We hate to break it to you, but expiration dates really don’t mean much. Sure, Cheez-Its will go stale and milk will go bad a certain number of weeks after packaging, but supermarket meat departments, where they do their own labeling, are generally left up to their own devices (30 states don’t regulate date labeling at all). This means that if an item is set to expire and it still looks okay, supermarkets are allowed to put a new label on, pushing the expiration date back by days or even more than a week. We suggest checking to see when the food first hit the shelf, if possible, or buying meat from a trusted butcher.
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amother




Taupe


Post  Wed, Jul 10 2019, 11:42 pm
singleagain wrote:
I don't think it's right to poke holes/open the package of the chicken and then leave it there. That feels very sketchy to me.

If your in a store with a butcher on premise get to know him, find out when the chicken comes in and ask for fresh stuff from the back.

And in the heat, when running errands. Get an ice chest and reusable cold packs and use it.

It's not cool, when there's no way to tell who's really at fault for the store to take a loss

I work in a grocery store and I've heard so many times when the customer is in the wrong and we still do returns and/or try to make things better so the customer is happy..

Don't be one of those rude, entitled customers.. bc the customer is usually not right. And often they are wrong. /Mini rant


This was a regular supermarket that has a kosher section. If the store will not take back spoiled chicken, I'm not going to be out the money. I always bring an igloo with ice packs with me in the summer. That is not relevant. It didn't spoil in my car; it was spoiled already in the store. No way to tell who's really at fault? If the chicken is coming into the store already with a problem - that is the store's responsibility to deal with. If they see a package of chicken with a hole in it with a bag around it -- let them investigate. They'll smell it right away.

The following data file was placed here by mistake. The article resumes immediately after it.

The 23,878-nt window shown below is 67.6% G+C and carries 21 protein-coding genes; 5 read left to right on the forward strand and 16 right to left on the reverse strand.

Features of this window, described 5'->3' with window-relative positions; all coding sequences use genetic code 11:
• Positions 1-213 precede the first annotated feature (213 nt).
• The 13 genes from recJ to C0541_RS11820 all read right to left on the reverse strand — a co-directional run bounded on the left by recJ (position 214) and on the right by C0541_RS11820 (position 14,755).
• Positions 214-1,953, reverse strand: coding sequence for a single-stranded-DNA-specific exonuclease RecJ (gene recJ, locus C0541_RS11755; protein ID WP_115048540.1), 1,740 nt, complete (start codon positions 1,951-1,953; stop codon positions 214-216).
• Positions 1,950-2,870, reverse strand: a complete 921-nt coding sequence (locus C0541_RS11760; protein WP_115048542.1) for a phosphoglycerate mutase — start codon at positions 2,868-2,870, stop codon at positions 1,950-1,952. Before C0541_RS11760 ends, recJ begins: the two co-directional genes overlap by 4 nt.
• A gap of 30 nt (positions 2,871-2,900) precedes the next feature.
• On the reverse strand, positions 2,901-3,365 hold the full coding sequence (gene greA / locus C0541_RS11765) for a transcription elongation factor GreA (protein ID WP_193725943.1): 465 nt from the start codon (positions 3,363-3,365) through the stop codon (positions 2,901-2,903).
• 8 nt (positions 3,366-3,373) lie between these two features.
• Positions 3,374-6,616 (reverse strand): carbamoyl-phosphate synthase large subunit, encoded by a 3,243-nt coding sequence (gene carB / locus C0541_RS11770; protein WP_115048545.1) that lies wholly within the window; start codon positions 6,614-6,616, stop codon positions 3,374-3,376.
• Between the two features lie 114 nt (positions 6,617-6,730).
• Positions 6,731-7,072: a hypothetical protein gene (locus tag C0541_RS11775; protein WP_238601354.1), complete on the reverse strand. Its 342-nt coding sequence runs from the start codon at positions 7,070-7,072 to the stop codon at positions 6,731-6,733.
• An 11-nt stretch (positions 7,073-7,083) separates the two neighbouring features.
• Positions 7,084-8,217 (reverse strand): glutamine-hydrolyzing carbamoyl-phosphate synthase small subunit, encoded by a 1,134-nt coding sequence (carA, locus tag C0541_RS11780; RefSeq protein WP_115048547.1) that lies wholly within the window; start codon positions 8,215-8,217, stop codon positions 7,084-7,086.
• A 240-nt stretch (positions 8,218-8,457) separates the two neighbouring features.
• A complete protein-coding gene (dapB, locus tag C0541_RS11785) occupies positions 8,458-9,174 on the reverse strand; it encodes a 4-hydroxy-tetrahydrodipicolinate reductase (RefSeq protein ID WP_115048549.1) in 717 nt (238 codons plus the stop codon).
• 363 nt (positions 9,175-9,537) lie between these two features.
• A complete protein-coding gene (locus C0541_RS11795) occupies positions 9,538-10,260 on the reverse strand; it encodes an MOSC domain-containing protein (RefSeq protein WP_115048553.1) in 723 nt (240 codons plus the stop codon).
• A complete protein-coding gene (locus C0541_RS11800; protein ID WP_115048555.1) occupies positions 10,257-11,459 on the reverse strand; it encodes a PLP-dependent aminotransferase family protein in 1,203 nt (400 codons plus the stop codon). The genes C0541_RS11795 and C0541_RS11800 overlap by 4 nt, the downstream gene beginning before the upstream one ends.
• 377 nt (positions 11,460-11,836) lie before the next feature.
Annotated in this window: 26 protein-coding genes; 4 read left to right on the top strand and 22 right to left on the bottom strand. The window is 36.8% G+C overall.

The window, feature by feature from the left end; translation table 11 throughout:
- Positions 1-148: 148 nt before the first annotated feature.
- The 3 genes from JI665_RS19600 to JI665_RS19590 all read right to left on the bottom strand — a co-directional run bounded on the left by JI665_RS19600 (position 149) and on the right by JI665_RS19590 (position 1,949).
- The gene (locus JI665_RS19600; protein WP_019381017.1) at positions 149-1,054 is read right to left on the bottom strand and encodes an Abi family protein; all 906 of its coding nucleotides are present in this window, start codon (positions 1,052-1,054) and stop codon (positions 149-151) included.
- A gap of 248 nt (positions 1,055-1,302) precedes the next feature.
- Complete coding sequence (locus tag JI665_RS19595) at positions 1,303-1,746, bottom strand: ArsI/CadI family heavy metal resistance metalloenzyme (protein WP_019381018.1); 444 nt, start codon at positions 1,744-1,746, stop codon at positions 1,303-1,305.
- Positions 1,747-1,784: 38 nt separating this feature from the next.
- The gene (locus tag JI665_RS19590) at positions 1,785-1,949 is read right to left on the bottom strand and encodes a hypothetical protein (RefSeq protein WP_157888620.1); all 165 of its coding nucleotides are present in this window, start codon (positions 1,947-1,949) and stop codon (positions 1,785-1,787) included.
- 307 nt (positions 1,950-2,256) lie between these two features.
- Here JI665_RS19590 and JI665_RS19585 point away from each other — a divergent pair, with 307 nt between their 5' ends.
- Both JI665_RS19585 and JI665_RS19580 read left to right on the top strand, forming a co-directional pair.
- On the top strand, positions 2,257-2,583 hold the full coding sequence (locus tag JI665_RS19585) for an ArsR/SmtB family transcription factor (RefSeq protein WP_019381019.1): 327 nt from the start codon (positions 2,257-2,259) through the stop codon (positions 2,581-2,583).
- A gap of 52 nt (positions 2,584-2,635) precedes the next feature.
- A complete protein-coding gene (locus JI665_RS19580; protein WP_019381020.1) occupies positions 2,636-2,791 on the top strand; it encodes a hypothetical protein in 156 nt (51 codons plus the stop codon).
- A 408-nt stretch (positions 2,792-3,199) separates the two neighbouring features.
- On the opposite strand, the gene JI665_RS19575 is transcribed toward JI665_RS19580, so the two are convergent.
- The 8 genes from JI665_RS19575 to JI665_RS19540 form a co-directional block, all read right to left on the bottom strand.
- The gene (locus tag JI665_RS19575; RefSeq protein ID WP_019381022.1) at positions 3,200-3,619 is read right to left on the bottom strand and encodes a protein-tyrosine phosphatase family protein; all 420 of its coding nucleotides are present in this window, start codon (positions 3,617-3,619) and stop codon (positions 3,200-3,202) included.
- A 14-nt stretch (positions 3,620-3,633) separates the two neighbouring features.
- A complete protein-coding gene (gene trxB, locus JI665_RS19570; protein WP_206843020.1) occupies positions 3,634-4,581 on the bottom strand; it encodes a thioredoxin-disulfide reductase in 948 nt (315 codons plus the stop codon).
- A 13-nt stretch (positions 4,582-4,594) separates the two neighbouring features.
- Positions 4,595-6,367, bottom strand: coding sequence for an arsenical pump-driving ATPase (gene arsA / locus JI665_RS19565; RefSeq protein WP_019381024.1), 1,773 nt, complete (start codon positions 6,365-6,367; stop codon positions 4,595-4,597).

You really have quite a nerve. I am not a rude entitled customer! Unless you mean that I am entitled to have non spoiled chicken if I pay good money for it. And I mentioned (if you had read my post carefully) that the stress of leaving chicken that may not have been spoiled caused me to choose to shop for chicken at a different store.)
Sheesh
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singleagain




 
 
 


Post  Wed, Jul 10 2019, 11:55 pm
amother [ Taupe ] wrote:
This was a regular supermarket that has a kosher section. If the store will not take back spoiled chicken, I'm not going to be out the money. I always bring an igloo with ice packs with me in the summer. That is not relevant. It didn't spoil in my car; it was spoiled already in the store. No way to tell who's really at fault? If the chicken is coming into the store already with a problem - that is the store's responsibility to deal with. If they see a package of chicken with a hole in it with a bag around it -- let them investigate. They'll smell it right away.
You really have quite a nerve. I am not a rude entitled customer! Unless you mean that I am entitled to have non spoiled chicken if I pay good money for it. And I mentioned (if you had read my post carefully) that the stress of leaving chicken that may not have been spoiled caused me to choose to shop for chicken at a different store.)
Sheesh


It shouldn't matter if it's a regular store with a kosher section, or a fully kosher store. If you poke open the chicken, you are potentially causing the store to lose money. Bc many vendors will not give credit for items that went into the shelf undamaged.